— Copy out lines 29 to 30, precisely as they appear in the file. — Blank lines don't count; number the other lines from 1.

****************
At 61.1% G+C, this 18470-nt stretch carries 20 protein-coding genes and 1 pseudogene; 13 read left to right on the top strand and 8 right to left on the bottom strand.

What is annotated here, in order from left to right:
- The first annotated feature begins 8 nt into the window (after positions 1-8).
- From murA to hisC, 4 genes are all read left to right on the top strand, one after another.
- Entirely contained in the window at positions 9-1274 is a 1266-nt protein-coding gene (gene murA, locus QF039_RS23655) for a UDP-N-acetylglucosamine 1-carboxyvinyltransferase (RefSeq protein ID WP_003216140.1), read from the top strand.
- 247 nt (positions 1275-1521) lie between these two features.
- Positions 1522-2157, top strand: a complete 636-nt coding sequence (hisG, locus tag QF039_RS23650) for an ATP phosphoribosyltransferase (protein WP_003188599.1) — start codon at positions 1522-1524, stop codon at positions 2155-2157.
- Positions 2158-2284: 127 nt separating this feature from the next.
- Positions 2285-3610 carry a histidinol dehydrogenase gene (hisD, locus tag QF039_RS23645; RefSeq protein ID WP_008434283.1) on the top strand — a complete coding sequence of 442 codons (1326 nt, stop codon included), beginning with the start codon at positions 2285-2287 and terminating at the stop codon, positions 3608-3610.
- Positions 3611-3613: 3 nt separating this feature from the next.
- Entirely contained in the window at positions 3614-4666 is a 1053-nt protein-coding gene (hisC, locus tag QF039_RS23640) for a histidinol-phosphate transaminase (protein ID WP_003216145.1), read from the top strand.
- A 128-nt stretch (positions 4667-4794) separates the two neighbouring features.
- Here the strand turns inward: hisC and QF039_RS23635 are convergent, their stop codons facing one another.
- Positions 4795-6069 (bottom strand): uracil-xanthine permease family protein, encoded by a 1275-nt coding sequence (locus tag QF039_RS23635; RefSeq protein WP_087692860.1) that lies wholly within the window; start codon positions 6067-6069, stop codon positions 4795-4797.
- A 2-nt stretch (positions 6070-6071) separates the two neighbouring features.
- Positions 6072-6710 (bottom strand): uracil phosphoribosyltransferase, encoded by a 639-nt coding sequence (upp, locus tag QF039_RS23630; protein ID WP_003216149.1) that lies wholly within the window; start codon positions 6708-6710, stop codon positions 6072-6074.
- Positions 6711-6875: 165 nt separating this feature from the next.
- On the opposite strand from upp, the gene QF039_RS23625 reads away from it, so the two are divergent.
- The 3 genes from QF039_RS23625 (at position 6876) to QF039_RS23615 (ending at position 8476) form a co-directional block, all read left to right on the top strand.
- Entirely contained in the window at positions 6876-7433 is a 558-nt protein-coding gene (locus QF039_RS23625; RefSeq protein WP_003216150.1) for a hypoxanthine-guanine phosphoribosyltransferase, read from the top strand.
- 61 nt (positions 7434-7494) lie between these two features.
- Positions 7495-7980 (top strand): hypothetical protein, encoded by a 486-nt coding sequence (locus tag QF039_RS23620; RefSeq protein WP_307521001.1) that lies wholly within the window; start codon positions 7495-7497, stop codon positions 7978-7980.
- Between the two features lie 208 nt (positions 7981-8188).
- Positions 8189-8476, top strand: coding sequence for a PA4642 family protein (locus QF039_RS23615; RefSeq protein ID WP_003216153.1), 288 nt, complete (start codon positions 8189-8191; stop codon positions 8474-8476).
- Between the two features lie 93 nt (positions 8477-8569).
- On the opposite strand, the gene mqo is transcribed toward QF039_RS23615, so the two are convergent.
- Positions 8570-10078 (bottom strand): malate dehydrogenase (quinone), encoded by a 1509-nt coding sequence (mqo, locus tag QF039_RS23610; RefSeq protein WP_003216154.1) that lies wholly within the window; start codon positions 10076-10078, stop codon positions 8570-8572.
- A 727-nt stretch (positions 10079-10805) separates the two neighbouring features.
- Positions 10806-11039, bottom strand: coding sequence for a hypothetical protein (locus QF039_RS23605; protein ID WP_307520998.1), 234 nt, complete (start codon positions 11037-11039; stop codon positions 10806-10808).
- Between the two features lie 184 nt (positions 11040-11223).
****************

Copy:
- Positions 10806-11039, bottom strand: coding sequence for a hypothetical protein (locus QF039_RS23605; protein ID WP_307520998.1), 234 nt, complete (start codon positions 11037-11039; stop codon positions 10806-10808).
- Between the two features lie 184 nt (positions 11040-11223).